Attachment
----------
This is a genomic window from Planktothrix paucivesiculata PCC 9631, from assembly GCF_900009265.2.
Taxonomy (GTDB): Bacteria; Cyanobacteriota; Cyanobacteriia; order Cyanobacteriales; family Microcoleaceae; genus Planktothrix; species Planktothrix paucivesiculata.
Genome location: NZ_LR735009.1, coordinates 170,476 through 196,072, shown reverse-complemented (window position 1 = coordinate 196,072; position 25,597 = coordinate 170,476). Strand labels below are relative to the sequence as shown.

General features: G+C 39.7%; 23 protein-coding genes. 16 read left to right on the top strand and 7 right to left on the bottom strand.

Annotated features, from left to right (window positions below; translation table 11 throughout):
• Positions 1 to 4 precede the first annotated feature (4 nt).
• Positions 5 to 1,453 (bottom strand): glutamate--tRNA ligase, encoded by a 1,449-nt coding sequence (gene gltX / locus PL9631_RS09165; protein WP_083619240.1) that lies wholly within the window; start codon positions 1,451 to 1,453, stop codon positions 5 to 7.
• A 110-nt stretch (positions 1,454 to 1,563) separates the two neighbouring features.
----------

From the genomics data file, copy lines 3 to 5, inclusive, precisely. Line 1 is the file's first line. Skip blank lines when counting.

Genome location: NZ_LR735009.1, coordinates 170,476 through 196,072, shown reverse-complemented (window position 1 = coordinate 196,072; position 25,597 = coordinate 170,476). Strand labels below are relative to the sequence as shown.

General features: G+C 39.7%; 23 protein-coding genes. 16 read left to right on the top strand and 7 right to left on the bottom strand.

Annotated features, from left to right (window positions below; translation table 11 throughout):